Just out of highschool when I got a job at a Blockbuster Video they actually made me sign a contract stating that I would not work at another video rental store for at least a year after leaving employment with them. I thought that was rather extreme for just being a rewinder jocky. I often wondered how they could even enforce that.
What exactly was it they were afraid you would do?

Like in my job, I'm not exactly privy to trade secrets, it's ridiculous. Although my client base was of primary interest at both companies.

Astronuc, you would have much more to lose/gain than me. Cool that you were able to negotiate that, I don't think companies have a right to your mind. :devil: Of course if you take something of theirs and expand upon it, it's theirs, by rights.
 
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  • #82
Evo said:
What exactly was it they were afraid you would do?
I don't know if you have them out there but a chain called Hollywood Video was started up by a group of disgruntled ex Blockbuster employees. Apparently they used the knowledge they gained working at Blockbuster to start it up and there are several similarities between the two.
 
  • #83
Moonbear
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Evo said:
This sounds like more of a "personal" request than a business directive. The two are not even close. Which is it? If it's a personal request, then it's ok to do what she believes is right, if it is a business directive, then unless she decides to quit and inform Bill, she would be violating her company's trust.
They forgot the obvious way to handle the situation. If someone comes to you and asks if you can keep something a secret before they've told you, don't agree to keep the secret "no matter what." Put a condition on it. Say something like, "As long as it doesn't involve hurting yourself or others or anything illegal," or, "I really can't promise that without knowing more." I learned this way back when being taught how to counsel students who might come in with social or psychological issues...you had to gain their confidence, but without making promises you couldn't keep, such as promising you would keep the entire session confidential and then learning they were thinking about suicide, which couldn't be kept confidential (we wouldn't be broadcasting on the news, but I would have to report it to someone better qualified to get them the help they needed, including possibly calling the police if they were really a threat to themselves or others).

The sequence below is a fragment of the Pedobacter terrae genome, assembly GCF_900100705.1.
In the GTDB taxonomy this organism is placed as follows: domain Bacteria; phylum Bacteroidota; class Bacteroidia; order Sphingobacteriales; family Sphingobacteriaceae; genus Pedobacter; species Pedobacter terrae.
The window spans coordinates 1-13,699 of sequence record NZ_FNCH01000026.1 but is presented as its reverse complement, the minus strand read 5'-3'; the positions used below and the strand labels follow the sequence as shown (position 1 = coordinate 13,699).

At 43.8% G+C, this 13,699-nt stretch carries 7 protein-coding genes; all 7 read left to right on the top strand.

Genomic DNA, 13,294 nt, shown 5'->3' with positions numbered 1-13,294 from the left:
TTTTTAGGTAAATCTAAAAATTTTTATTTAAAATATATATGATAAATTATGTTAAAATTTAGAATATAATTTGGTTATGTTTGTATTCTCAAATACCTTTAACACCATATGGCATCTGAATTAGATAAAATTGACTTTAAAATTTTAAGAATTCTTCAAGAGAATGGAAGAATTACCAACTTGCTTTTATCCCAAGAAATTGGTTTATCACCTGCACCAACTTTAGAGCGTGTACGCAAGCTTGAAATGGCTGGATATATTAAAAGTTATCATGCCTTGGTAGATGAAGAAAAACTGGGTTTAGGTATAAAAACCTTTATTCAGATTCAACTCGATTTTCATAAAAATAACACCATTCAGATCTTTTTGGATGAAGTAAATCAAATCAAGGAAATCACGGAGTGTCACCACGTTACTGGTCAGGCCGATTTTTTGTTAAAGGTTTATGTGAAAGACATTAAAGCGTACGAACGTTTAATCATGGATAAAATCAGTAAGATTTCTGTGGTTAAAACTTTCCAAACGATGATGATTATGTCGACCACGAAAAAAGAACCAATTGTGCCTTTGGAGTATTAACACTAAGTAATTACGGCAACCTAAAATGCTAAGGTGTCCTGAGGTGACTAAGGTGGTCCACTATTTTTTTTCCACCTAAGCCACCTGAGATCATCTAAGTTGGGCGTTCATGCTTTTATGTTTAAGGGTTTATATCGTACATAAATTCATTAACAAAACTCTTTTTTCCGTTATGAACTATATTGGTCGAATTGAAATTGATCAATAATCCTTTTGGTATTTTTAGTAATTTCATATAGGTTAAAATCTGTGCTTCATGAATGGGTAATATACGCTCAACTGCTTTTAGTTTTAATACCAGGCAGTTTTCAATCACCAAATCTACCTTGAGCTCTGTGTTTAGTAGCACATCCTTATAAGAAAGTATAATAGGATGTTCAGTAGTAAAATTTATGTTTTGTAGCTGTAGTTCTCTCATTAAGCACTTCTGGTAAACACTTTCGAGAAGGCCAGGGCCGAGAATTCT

Again, even with the additional information about the scenario, the problem is still bad management. The manager does not need to tell Sally that Bill is going to get fired just to get Sally to learn more of Bill's job before he leaves. Instead, the manager could tell Sally something like they need to have people who can cover for various jobs in case someone is sick or leaves, so she should start learning some of Bill's job. Actually, telling Sally that she needs to learn the job to be her friend's replacement when her friend is laid off only makes it sound worse! With that being the reason for disclosing the information, I might be inclined to send out my own resume and choose the "or you can leave the company" option.
 
  • #84
Moonbear
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Astronuc said: